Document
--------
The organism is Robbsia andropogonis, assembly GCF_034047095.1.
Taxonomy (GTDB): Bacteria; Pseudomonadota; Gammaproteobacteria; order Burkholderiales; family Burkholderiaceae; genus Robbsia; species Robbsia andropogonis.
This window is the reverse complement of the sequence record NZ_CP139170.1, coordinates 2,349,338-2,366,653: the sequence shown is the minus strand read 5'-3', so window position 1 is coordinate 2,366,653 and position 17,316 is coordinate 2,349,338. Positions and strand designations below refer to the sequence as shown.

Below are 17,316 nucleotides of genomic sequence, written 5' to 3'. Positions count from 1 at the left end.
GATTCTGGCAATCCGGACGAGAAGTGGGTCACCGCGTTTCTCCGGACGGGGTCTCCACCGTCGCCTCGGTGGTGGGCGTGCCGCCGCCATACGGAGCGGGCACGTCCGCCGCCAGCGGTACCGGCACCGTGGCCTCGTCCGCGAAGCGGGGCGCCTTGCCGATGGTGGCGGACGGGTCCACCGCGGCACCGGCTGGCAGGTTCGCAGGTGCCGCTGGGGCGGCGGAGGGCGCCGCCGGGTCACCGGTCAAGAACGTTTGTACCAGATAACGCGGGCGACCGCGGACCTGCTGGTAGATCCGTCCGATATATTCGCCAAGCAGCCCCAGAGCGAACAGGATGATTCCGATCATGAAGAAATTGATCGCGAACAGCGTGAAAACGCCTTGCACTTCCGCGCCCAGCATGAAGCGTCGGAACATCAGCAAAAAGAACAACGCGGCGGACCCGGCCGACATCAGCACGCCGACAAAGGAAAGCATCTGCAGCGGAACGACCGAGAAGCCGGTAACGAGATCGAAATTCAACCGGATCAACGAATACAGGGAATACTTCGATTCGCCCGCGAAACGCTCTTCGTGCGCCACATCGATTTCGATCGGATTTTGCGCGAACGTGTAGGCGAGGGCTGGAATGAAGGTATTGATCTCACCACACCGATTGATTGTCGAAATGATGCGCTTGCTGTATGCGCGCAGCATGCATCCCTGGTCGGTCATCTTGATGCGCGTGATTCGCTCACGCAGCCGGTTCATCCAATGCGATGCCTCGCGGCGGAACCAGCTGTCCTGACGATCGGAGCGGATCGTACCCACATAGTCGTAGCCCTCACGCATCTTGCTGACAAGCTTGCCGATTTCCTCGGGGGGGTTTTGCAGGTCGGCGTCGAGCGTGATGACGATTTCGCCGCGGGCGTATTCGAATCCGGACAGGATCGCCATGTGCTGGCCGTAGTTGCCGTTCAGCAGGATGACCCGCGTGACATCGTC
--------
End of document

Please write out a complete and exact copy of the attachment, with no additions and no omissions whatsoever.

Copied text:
The organism is Robbsia andropogonis, assembly GCF_034047095.1.
Taxonomy (GTDB): Bacteria; Pseudomonadota; Gammaproteobacteria; order Burkholderiales; family Burkholderiaceae; genus Robbsia; species Robbsia andropogonis.
This window is the reverse complement of the sequence record NZ_CP139170.1, coordinates 2,349,338-2,366,653: the sequence shown is the minus strand read 5'-3', so window position 1 is coordinate 2,366,653 and position 17,316 is coordinate 2,349,338. Positions and strand designations below refer to the sequence as shown.

Below are 17,316 nucleotides of genomic sequence, written 5' to 3'. Positions count from 1 at the left end.
GATTCTGGCAATCCGGACGAGAAGTGGGTCACCGCGTTTCTCCGGACGGGGTCTCCACCGTCGCCTCGGTGGTGGGCGTGCCGCCGCCATACGGAGCGGGCACGTCCGCCGCCAGCGGTACCGGCACCGTGGCCTCGTCCGCGAAGCGGGGCGCCTTGCCGATGGTGGCGGACGGGTCCACCGCGGCACCGGCTGGCAGGTTCGCAGGTGCCGCTGGGGCGGCGGAGGGCGCCGCCGGGTCACCGGTCAAGAACGTTTGTACCAGATAACGCGGGCGACCGCGGACCTGCTGGTAGATCCGTCCGATATATTCGCCAAGCAGCCCCAGAGCGAACAGGATGATTCCGATCATGAAGAAATTGATCGCGAACAGCGTGAAAACGCCTTGCACTTCCGCGCCCAGCATGAAGCGTCGGAACATCAGCAAAAAGAACAACGCGGCGGACCCGGCCGACATCAGCACGCCGACAAAGGAAAGCATCTGCAGCGGAACGACCGAGAAGCCGGTAACGAGATCGAAATTCAACCGGATCAACGAATACAGGGAATACTTCGATTCGCCCGCGAAACGCTCTTCGTGCGCCACATCGATTTCGATCGGATTTTGCGCGAACGTGTAGGCGAGGGCTGGAATGAAGGTATTGATCTCACCACACCGATTGATTGTCGAAATGATGCGCTTGCTGTATGCGCGCAGCATGCATCCCTGGTCGGTCATCTTGATGCGCGTGATTCGCTCACGCAGCCGGTTCATCCAATGCGATGCCTCGCGGCGGAACCAGCTGTCCTGACGATCGGAGCGGATCGTACCCACATAGTCGTAGCCCTCACGCATCTTGCTGACAAGCTTGCCGATTTCCTCGGGGGGGTTTTGCAGGTCGGCGTCGAGCGTGATGACGATTTCGCCGCGGGCGTATTCGAATCCGGACAGGATCGCCATGTGCTGGCCGTAGTTGCCGTTCAGCAGGATGACCCGCGTGACATCGTC